As for the testimony of Respondent's employees, it was the ALJ who observed the witnesses in this case. Hence, the ALJ is the one who had to judge the credibility of the witnesses. Since the inception of our U.S. legal system, triers of fact have been known to accord little weight or no weight whatsoever to testimony of some or all of the witnesses produced by one side in a lawsuit. As the reviewing authority who was not present to judge the credibility of the witnesses, I must defer to judgments made in this regard by the ALJ.

 

 

FINDINGS OF FACT

 

 

1. Arthur O. Klein, Respondent, is an attorney registered to practice before the Patent and Trademark Office (PTO), registration number 19102.

 

 

I. The ROMER Application

 

 

2. Respondent was attorney of record in patent application Serial No. 06/67,143, in the name of Romer et al.

 

3. The PTO notified Respondent that payment of the base issue fee was due on or before June 2, 1981, and the base issue fee was received in the PTO on June 2, 1981.

 

4. An amendment (Response I), due on or before the date the issue fee was to be paid under C.F.R. 1.312, signed by Respondent and accompanied by a certificate of mailing (also signed by Respondent), was received in the PTO on July 2, 1981--30 days after the date on the certificate of mailing and due date for Response.

 

*7 5. The certificate of mailing represented that Response I was mailed to the PTO on June 2, 1981.

 

6. The PTO mailroom date of receipt of July 2, 1981, is accurate.

 

7. Respondent knew or should have known that Response I was mailed to the PTO after June 2, 1981, and was not deposited in the mail on June 2, 1981.

 

 

II. The STOEV Application

 

 

8. Respondent was attorney of record in patent application Serial No. 06/198,861, in the name of Stoev et al.

 

9. The PTO notified Respondent that Response II, petition to extend time, and appropriate fee were due on or before November 23, 1982.

 

10. A petition to extend time and Response II, signed by Respondent and accompanied by a certificate of mailing (also signed by Respondent), were received in the PTO on December 2, 1982--nine (9) days after the date on the certificate of mailing and due date for Response.

 

11. The certificate of mailing represented that Response II was mailed to the PTO on November 23, 1982.

 

12. The PTO mailroom date of receipt of December 2, 1982, is accurate.

 

13. Respondent knew or should have known that Response II was mailed to the PTO after November 23, 1982, and was not deposited in the mail on November 23, 1982.

 

 

III. The PRASIL Application

 

 

14. Respondent was attorney of record in patent application Serial No. 06/199,501, in the name of Prasil et al.

 

15. The PTO notified Respondent that Response III, petition to extend time, and appropriate fee were due on or before January 14, 1983.

 

16. A petition to extend time and Response III, signed by Respondent and accompanied by a certificate of mailing (also signed by the Respondent), were received in the PTO on January 27, 1983--13 days after the date on the certificate of mailing and due date for Response.

 

17. The certificate of mailing represented that Response III was mailed to the PTO on January 14, 1983.

 

18. The PTO mailroom date of receipt of January 27, 1983, is accurate.

 

19. Respondent knew or should have known that Response III was mailed to the PTO after January 14, 1983, and was not deposited in the mail on January 14, 1983.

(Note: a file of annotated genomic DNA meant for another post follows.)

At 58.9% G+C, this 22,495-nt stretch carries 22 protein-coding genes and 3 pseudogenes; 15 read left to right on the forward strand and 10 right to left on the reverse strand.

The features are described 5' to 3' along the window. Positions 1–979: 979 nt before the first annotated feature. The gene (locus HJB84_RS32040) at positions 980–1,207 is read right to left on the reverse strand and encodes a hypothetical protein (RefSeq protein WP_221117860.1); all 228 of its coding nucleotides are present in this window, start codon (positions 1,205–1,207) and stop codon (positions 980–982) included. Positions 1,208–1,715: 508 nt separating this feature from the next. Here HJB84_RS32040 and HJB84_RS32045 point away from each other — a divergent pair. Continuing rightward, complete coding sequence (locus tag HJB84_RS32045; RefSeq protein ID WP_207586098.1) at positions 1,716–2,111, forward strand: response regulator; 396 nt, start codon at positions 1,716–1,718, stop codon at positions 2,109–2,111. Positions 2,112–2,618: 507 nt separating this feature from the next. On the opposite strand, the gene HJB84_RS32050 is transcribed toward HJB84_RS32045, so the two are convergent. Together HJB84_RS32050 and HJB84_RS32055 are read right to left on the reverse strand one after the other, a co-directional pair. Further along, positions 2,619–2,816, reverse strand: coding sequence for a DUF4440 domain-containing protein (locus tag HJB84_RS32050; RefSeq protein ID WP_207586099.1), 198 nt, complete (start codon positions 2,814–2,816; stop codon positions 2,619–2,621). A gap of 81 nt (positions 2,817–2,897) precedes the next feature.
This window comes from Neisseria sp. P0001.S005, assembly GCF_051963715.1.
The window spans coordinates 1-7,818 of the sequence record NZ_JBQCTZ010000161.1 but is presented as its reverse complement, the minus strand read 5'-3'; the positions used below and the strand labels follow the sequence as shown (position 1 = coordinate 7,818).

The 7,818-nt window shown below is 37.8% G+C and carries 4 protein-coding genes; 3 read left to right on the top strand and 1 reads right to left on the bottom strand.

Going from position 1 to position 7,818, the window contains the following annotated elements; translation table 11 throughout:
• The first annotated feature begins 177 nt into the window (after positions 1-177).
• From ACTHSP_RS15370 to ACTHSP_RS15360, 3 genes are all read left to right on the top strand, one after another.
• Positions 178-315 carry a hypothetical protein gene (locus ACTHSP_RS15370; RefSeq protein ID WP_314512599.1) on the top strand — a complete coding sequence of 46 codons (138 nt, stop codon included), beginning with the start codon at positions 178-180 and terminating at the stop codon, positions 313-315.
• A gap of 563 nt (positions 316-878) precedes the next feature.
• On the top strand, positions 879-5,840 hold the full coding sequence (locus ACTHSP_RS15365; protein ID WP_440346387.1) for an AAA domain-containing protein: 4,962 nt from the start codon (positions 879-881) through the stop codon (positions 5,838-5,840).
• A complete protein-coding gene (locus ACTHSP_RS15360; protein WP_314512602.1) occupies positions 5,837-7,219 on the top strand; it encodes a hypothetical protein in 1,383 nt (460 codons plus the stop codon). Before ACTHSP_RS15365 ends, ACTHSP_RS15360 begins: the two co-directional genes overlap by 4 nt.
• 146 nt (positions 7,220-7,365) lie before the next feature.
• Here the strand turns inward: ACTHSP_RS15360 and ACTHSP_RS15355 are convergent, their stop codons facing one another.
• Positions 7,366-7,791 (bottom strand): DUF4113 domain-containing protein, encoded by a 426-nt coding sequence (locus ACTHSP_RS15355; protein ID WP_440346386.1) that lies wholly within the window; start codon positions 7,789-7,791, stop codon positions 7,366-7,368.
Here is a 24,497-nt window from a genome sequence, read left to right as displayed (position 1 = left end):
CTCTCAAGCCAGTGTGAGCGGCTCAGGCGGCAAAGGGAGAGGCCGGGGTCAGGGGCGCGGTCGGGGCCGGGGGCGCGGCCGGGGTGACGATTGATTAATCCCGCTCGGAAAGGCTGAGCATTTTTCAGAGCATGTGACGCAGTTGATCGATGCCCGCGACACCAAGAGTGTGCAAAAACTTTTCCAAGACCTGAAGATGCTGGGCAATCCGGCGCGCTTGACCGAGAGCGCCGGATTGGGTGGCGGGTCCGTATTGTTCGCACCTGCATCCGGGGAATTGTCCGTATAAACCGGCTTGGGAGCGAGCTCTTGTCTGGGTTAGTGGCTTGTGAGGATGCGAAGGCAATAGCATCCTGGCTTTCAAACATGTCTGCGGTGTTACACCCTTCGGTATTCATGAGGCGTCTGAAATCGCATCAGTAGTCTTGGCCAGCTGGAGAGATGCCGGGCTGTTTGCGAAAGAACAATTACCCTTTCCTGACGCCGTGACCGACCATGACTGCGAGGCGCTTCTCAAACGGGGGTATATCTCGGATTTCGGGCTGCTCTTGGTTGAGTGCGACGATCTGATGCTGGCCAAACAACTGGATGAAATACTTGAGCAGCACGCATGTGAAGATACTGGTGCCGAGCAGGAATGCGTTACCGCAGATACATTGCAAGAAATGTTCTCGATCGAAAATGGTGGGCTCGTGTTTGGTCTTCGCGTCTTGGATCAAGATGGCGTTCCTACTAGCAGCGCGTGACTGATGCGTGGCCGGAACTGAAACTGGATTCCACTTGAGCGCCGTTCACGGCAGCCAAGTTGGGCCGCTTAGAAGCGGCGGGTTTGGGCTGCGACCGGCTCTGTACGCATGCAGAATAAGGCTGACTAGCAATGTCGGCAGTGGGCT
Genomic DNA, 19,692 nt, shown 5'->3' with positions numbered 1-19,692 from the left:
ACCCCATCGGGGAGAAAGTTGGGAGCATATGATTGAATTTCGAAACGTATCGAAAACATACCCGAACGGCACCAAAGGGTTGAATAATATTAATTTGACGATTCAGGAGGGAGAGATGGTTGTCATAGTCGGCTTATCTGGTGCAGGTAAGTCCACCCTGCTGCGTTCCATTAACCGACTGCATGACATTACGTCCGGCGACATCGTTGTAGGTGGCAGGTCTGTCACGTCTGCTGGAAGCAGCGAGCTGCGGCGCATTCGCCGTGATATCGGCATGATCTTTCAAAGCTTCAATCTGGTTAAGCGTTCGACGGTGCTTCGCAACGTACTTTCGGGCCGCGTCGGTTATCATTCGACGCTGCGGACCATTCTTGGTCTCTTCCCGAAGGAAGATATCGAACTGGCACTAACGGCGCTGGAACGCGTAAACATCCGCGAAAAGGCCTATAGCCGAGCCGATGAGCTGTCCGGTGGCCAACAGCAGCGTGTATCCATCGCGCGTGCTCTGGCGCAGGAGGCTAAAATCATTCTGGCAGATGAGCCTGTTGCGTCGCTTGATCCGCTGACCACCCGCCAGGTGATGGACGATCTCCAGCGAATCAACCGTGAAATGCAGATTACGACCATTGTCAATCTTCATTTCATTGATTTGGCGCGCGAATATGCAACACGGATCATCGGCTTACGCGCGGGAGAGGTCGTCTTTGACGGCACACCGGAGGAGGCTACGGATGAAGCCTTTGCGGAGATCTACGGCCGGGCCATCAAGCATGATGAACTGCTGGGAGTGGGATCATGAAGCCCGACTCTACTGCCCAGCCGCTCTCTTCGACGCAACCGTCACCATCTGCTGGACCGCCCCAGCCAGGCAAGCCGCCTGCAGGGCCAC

20. The PTO sent Respondent Requirement for Information A on June 11, 1984, questioning Respondent about mail log date entries.

 

21. Requirement A stated:

2. The copy of the page from the mail log attached to question 1 of the last Requirement for Information raises some questions. At the top of the page is the heading "January 14, 1983" and listed thereunder are two entries, each with a later date in January 1983. At the bottom there is an item identified as "Customer's Receipt Number."

a. For each entry, what is the significance of the particular January date (other than January 14, 1983)?

Respondent's response filed on July 9, 1984, answered:

2(a). In the fourth line of the page of the mail-log there is the date January 21, 1983. And in the tenth line of the mail-log there is the date January 27, 1983. These dates refer to the dates the items were received by the Patent and Trademark Office according to our return postcard.

 

*8 22. It was represented the practice at Klein and Vibber during 1981- 1983 was to enter the firm's return-receipt postcard date as the second date entered in the mail logs.

 

23. Respondent's answer that the date of January 21, 1983, in the mail log refers to the date the item was received in the PTO is not only erroneous, but no item listed in entry (1) of mail log A was received in the PTO on January 21, 1983.

 

24. Respondent knew or should have known that his answer in Requirement A was false. Respondent made certain statements, material to the inquiry, in answer to the Requirement for Information. The correct response, however, would have been substantially different from what he represented. Since it was within his ability to know and he was obligated to know the accurate answer, Respondent made a false representation.

 

 

IV. The BLOMENROEHR Application

 

 

25. Respondent was attorney of record in patent application Serial No. 06/238,372, in the name of Blomenroehr.

 

26. The PTO notified Respondent that Response IV was due on or before February 22, 1983.

 

27. Response IV, signed by Respondent and accompanied by a certificate of mailing (also signed by the Respondent), was received in the PTO on March 8, 1983--14 days after the date on the certificate of mailing and due date for response.

 

28. The certificate of mailing represented that Response IV was mailed to the PTO on February 22, 1983.